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Unique Identifiers for Firewall Variables

 

The system uses unique identifiers (UIDs) to aid with scaling. The UID enables the system to determine when configuration objects from multiple subscribers are identical and can be shared. In many situations, such as a filter definition, sharing a single filter among multiple subscribers instead of creating a new filter for every subscriber helps to conserve system resources.

Within a dynamic profile a UID is used to name a configuration object. The system assigns the value of the UID (the object's name) based upon all the variables contained within that configuration stanza along with the dynamic profile's name. The assigned UID value consists of the UID name combined with the string _UID and a unique number. For instance, the UID $my-filter might be given the value my-filter_UID1022.

You must first define a UID under the variable stanza using the option uid. The UID must be defined at the end, after all the variables that are assigned values externally.

After a UID has been defined, it can then be used to name an object:

As previously described, the system assigns the value of $my-filter depending on the values of the variables used within that filter's definition.

The UID is also used in any other place that the object's name is used. For example, here is an interface stanza to use $my-filter as an input filter:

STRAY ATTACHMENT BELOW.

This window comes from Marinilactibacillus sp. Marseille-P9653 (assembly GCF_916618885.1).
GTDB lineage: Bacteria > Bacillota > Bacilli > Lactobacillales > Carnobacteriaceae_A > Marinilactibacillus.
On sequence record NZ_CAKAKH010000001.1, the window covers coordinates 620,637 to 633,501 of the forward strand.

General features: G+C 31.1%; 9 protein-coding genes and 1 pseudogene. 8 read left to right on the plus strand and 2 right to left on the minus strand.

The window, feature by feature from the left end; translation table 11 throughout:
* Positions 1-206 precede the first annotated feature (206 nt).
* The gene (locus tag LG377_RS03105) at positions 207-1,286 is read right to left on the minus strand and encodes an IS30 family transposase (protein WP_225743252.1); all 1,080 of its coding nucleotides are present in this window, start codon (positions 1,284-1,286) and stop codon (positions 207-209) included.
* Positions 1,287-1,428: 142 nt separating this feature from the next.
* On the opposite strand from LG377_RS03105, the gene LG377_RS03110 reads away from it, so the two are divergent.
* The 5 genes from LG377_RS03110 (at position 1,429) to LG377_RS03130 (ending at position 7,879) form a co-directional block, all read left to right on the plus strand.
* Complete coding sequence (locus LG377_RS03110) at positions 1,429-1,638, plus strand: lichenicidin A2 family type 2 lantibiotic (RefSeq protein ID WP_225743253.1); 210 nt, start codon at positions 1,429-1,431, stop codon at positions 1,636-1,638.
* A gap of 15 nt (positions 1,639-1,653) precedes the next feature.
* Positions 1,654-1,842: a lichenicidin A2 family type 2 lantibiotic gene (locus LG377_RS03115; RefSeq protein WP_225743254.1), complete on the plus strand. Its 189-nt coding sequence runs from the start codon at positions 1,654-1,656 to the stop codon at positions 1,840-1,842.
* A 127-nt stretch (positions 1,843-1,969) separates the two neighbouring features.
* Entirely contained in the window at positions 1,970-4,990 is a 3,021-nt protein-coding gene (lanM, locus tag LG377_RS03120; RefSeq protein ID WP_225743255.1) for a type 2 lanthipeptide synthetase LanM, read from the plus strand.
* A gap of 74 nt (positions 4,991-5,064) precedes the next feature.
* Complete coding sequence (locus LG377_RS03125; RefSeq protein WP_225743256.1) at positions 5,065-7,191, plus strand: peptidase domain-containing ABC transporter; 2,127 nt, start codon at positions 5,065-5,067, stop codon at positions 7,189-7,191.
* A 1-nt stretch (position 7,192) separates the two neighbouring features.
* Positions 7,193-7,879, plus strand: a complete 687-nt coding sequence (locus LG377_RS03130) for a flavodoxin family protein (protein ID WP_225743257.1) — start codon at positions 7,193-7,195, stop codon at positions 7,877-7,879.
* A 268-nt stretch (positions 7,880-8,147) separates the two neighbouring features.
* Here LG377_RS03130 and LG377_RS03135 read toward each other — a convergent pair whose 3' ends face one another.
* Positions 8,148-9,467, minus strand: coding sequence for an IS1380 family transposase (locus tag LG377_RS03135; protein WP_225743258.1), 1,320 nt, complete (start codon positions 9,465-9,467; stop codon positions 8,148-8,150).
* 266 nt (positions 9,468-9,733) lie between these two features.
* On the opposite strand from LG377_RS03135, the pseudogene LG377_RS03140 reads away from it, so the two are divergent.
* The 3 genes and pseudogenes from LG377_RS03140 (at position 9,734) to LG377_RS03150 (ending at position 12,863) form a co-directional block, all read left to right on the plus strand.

You can define multiple configuration objects of the same type (that is, multiple filters) as long as each one uses its own, individual, UID. To ensure that the system selects the correct object when assigning a name, use the uid-reference variable.

When the uid-reference is used, it is effectively evaluated twice. First, the value of the uid-reference variable is retrieved. Second, that value is used as the name of a UID and that UID value is retrieved. A uid-reference with a value that is not the name of a UID is considered an error.

A uid-reference is defined similarly to any other variable:

A uid-reference is used wherever the name of the object is needed. One example is the name of the input filter in the following interface stanza:

Consider the case where two parameterized filters are defined: $my-filter-1 and $my-filter-2. The $my-filter-selector variable might be assigned the value my-filter-1 or my-filter-2, depending upon which filter is appropriate.